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Posted by Craig Basinger on Feb 20th, 2024

Nobody Controls Risk in an Index

There has been much chatter over the past couple of weeks about the rise of passive investing distorting the market, increased concentration and resulting in less price discovery – I would certainly encourage folks to listen to the Masters in Business February 8 podcast with David Einhorn with the caveat that his views are certainly at one end of the spectrum, albeit with some rather compelling points. The steady redemptions over the years from active managers and reallocation to passive have created more steady selling pressure in strategies that focus on value or fundamentals. Meanwhile, increased flows to passive are resulting in more of a momentum trade. Passive index strategies never met a PE ratio they didn’t like.

Flow out of funds into ETFs

We don’t believe this has broken the market but would certainly concede it has made markets a lot more risky. You have likely read reports highlighting the concentration risk in the S&P 500, driven by the Magnificent 7 (or whichever moniker they are going by today). Today, these few names comprise about 30% of the largest equity market in the world. And over the past year, with the S&P 500 up 18.6%, 9.1% of this rise is attributed to those 7 names. Safe to say the S&P 500 is rather concentrated, and leadership is rather narrow.

In fact, this concentration, coupled with US equity market outperformance over the past decade, has really distorted even the global equity markets. If someone were to buy a capitalization-weighted index capturing all equities traded in developed markets, that does sound like it would be well diversified. Sadly no. The Bloomberg Developed Market index currently carries a 70% in US equities. Clearly, my old rule of thumb that global markets were 50-55% US, 30% Europe, and the rest spread out is antiquated.

Global developed markets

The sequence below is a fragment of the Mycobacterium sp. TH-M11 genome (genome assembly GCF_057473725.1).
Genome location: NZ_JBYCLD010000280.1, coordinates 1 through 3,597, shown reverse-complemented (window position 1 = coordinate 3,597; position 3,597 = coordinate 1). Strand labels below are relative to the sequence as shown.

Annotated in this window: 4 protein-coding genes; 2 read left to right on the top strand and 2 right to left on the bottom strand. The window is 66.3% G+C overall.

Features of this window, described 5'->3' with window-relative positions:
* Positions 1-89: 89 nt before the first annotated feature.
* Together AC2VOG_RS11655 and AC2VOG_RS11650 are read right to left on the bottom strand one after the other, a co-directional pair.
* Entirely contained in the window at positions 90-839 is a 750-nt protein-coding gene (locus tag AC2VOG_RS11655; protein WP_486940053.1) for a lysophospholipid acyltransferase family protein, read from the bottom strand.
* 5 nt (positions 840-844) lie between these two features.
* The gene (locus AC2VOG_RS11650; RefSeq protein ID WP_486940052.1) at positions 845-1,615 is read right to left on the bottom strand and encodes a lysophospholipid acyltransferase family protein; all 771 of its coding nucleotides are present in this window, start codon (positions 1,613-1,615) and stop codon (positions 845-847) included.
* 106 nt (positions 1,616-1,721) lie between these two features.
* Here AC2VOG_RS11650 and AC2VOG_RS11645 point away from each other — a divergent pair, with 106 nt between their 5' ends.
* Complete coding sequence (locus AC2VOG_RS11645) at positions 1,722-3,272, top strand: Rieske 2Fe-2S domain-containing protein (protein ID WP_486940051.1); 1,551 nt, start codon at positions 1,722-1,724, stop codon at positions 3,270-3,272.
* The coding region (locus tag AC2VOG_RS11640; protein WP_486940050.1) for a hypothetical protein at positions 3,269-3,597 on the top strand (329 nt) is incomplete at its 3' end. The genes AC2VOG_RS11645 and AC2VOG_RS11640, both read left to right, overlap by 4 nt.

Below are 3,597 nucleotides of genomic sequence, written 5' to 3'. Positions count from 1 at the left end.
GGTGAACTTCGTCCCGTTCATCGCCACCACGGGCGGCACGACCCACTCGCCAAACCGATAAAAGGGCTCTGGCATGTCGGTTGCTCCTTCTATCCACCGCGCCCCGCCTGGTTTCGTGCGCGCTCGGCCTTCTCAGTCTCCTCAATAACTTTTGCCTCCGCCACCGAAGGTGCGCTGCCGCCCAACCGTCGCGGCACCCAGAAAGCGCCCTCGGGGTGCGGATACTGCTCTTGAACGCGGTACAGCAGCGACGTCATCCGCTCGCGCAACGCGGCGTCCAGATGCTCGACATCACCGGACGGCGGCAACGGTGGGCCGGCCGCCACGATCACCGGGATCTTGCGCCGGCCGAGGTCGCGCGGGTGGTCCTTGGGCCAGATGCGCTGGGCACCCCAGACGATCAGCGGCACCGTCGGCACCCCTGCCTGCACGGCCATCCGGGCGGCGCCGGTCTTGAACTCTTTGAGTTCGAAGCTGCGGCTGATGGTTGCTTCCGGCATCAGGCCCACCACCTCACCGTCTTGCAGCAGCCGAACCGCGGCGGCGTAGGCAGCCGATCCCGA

Equally incredible – Nvidia is now roughly the same weight as Canada. Microsoft and Apple are roughly the same weight as all of Asia. This naturally leads to thinking this is tech bubble 2.0, referring to tech bubble 1.0 as the 1990s internet bubble. Concentration is similar, the US equity weight globally was also similar and performance being driven by a narrow handful of names is similar. However, the 1990s was dominated by telecom equipment names, the builders of the internet backbone. This was much more narrow than today. Simplifying each company’s many business lines, Apple is a device maker, Microsoft is software/cloud, Nvidia is a semiconductor maker, Amazon is a fulfillment/cloud company, while Google and Meta sell digital ads. It is a more diverse business than the 90s tech bubble leaders.

And let’s not forget, these companies have earnings, material earnings at that. Across the Mag 7, they have trailing pretax income of over $400 billion. That is a far cry from valuations in the late 1990s when new valuation metrics such as price to eyeballs were being bantered around given a lack of actual earnings.

In fact, today’s market probably has more similarities to the nifty 50 than the 1990s tech bubble. For those not familiar, the nifty 50 was a bubble in high-growth stocks that ran from the late 1960s to the early 1970s. It was a decade led by growth over value (similar to today), and the growth names became dominant in the index as they grew faster over time (again, similar to today). The names in the nifty 50 were pretty diverse, including General Electric, IBM, Coca-Cola, Xerox and, of course, Avon Products & Polaroid.